With 16 years’ experience doing everything from coding to systems management, Scott Nease thought he was ready to step up to the big chair. But when he enrolled in a six-month executive education program geared for teaching business skills to IT pros, his worldview changed.
“I thought IT was all 1s and 0s, and the CIO was just the person with all the answers on the technology side,” Nease says, information systems manager at Axis Dental, an equipment manufacturer. “But being CIO is really about how to manage the business from a technology standpoint, and determining the right tools and solutions to implement. [The courses] opened my eyes to a level of IT structure I didn’t know existed.”
Nease was one of the lucky ones -- his employers sent him to Technology Leadership Essentials, a 12-course program offered by Carnegie Mellon University and Tatum Partners in 35 U.S. cities. When most IT pros go back to school, they do it on their own. According to a survey by the Computing Technology Industry Association, 88 percent of IT pros pay for all or part of the training themselves, and four out of five aren’t compensated for the time they spend in class. Not surprisingly, more than half say they’re looking for better jobs with other employers.
Some, like Nease, go back to school seeking the business acumen that will allow them to reach the next level. Others hope to develop the skills to survive in an increasingly global IT environment. That includes both learning how to manage employees spread halfway across the globe, and making themselves more marketable in case their own jobs end up being outsourced.
The MBA payoffs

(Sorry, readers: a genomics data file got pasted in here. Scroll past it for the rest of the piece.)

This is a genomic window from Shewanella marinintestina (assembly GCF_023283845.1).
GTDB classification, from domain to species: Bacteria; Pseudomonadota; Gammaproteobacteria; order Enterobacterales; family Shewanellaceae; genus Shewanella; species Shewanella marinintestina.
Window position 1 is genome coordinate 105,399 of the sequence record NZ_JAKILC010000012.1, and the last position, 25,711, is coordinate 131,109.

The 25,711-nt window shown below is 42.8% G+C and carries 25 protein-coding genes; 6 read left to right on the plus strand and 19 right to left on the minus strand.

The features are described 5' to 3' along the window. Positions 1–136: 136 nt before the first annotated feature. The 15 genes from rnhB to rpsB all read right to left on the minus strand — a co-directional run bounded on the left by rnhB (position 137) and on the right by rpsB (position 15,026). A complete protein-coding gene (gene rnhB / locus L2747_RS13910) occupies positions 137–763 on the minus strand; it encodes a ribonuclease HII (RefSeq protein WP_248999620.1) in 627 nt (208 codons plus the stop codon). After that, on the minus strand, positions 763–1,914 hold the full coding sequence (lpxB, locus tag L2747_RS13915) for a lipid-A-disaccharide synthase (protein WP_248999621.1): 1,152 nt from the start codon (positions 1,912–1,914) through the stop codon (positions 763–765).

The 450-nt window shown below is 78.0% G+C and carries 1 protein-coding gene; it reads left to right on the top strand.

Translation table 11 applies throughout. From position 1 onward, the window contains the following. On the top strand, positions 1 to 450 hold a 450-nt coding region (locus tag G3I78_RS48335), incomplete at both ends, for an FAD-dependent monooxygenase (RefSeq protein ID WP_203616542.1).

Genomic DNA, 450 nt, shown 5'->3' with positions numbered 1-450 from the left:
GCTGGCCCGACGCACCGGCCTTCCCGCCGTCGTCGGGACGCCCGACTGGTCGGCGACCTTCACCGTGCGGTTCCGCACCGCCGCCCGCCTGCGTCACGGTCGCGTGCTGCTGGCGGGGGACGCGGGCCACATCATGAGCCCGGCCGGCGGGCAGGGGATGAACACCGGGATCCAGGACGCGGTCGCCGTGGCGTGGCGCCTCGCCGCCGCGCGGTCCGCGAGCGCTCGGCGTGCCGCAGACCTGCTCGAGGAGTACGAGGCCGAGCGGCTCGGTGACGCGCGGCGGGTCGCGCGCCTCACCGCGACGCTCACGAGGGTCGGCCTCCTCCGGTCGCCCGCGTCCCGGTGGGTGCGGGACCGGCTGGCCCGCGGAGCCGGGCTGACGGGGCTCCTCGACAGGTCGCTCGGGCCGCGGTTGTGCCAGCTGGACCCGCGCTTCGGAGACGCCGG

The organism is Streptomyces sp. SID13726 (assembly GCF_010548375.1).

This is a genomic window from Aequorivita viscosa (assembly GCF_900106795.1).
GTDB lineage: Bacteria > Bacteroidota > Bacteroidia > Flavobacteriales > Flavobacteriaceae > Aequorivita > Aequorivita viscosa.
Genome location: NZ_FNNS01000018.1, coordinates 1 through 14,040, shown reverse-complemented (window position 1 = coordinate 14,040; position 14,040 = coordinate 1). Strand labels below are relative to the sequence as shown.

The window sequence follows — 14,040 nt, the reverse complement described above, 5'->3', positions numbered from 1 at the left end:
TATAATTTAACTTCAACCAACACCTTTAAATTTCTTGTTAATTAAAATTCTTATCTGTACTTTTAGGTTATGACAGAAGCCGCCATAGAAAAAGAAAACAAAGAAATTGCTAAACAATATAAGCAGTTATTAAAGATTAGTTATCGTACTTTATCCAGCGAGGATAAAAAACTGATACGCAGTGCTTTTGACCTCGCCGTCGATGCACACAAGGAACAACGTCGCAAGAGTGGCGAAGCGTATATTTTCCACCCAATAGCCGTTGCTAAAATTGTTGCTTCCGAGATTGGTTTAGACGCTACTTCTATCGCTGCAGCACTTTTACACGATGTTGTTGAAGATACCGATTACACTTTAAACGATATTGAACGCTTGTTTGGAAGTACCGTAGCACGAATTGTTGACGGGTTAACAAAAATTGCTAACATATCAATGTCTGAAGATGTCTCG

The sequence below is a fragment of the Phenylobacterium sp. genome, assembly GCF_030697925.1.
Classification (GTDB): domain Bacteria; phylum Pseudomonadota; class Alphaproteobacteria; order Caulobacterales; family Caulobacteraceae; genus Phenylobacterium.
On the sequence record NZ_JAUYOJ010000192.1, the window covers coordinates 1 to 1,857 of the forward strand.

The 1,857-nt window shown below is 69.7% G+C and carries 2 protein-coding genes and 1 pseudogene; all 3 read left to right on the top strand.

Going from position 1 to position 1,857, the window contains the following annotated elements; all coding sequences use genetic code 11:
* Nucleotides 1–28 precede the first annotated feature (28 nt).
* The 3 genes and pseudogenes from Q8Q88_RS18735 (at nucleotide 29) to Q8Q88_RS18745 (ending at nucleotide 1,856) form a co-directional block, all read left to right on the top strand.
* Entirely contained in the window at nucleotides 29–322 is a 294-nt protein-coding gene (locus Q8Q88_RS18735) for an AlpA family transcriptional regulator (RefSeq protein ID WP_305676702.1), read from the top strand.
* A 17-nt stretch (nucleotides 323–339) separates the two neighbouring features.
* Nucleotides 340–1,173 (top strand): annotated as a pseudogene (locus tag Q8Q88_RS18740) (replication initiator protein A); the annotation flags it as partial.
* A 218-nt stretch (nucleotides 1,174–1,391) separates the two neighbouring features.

More and more, getting ahead in IT means hitting the books. And although an MBA may be essential for getting that C-level job, an increasing number of schools -- like Carnegie Mellon, Northeastern, and Walden University -- are offering specialized high-tech MBAs.
Designed for students with heavy computer science backgrounds and work experience, these programs focus on the unique challenges presented by integrating constantly changing technology into core business functions.
At Northeastern’s College of Business Administration in Boston, which offers a high-tech MBA degree, a typical student has been working at least seven years, has a degree in computer science or electrical engineering, and is already managing a small team at work, says Marc H. Meyer, one of the MBA program’s three directors and the school’s Matthews Distinguished University Professor.
“The beauty of the program is that half of our courses are project-based,” Meyer says. “Students can apply what they learn to real live projects inside their own companies, and not to some generalized Harvard Business School case.”
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